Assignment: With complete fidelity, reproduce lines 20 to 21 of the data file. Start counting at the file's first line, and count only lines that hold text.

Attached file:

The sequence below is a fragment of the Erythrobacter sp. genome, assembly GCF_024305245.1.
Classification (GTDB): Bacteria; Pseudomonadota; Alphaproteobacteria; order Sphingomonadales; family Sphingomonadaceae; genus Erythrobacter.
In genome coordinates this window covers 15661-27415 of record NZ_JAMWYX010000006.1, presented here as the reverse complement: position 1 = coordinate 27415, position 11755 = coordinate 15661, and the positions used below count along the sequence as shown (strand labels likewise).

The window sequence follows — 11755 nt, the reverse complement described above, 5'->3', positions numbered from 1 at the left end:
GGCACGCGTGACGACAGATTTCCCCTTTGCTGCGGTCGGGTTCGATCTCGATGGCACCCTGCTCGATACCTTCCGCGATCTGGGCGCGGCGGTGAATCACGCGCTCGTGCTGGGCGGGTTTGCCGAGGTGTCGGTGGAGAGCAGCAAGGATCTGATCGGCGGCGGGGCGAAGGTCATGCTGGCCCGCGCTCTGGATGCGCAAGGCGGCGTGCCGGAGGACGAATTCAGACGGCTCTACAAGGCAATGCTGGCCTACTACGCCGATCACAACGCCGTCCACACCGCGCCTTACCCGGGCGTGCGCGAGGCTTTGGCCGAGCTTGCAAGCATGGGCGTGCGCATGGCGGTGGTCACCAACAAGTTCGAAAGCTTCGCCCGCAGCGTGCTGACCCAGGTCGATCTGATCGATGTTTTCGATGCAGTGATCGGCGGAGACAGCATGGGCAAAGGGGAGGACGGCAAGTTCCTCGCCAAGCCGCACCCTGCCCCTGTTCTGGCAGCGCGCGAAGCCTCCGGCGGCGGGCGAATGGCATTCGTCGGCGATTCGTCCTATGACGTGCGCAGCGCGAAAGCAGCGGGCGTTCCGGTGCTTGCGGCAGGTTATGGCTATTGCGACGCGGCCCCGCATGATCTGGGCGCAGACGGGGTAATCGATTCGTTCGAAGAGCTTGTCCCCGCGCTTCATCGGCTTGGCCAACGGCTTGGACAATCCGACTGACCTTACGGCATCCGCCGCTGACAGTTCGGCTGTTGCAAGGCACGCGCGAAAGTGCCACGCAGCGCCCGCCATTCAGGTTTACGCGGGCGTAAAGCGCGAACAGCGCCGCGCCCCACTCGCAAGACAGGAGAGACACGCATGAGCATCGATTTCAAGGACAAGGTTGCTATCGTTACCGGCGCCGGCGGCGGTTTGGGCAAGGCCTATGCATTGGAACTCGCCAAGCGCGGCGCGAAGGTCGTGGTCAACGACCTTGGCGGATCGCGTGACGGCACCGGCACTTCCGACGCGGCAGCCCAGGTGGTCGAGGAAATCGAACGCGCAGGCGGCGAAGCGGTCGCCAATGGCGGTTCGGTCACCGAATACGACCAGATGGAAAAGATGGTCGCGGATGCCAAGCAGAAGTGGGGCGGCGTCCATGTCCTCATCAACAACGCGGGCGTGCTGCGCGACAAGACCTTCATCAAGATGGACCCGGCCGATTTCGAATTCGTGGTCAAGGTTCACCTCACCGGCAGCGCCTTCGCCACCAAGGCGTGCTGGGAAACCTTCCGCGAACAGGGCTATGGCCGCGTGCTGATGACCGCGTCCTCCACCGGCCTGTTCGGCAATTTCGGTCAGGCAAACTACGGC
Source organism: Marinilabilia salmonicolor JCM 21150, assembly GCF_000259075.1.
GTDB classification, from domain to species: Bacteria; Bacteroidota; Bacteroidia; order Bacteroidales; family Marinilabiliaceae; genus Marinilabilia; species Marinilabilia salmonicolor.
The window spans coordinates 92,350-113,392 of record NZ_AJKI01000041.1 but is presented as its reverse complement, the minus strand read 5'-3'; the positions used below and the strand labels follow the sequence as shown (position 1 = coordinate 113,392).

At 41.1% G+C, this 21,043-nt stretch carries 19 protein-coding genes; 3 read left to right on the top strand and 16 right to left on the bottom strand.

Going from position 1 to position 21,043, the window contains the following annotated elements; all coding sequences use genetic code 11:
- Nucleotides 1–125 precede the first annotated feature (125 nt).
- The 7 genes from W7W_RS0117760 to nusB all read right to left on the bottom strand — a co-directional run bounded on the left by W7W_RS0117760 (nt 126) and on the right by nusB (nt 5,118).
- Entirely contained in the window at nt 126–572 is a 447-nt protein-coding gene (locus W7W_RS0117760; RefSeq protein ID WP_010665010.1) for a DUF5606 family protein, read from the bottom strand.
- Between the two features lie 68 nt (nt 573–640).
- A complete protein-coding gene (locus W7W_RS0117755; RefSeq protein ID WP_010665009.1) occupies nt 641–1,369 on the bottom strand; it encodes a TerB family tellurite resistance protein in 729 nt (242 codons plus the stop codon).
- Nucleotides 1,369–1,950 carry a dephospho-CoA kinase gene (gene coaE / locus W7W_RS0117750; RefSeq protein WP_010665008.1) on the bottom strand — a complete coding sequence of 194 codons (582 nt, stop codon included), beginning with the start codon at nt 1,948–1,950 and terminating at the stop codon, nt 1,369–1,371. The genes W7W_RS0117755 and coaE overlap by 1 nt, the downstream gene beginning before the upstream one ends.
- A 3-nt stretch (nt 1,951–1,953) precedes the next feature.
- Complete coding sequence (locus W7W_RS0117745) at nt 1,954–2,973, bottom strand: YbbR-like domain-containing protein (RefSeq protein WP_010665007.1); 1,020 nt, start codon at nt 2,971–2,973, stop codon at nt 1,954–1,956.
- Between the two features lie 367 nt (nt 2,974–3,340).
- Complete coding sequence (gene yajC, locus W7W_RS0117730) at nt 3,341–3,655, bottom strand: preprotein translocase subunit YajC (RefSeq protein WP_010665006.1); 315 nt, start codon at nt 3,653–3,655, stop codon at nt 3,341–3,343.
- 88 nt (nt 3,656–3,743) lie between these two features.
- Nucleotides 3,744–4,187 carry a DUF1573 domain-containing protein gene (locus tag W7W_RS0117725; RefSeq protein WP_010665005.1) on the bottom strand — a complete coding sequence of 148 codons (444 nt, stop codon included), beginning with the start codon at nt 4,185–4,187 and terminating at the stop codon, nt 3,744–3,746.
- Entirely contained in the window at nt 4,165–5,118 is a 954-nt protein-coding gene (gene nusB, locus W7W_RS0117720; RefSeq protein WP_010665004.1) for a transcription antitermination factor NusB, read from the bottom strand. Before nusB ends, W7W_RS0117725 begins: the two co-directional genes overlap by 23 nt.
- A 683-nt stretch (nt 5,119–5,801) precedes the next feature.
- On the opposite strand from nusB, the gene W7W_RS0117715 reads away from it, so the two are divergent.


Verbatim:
- Complete coding sequence (gene yajC, locus W7W_RS0117730) at nt 3,341–3,655, bottom strand: preprotein translocase subunit YajC (RefSeq protein WP_010665006.1); 315 nt, start codon at nt 3,653–3,655, stop codon at nt 3,341–3,343.
- 88 nt (nt 3,656–3,743) lie between these two features.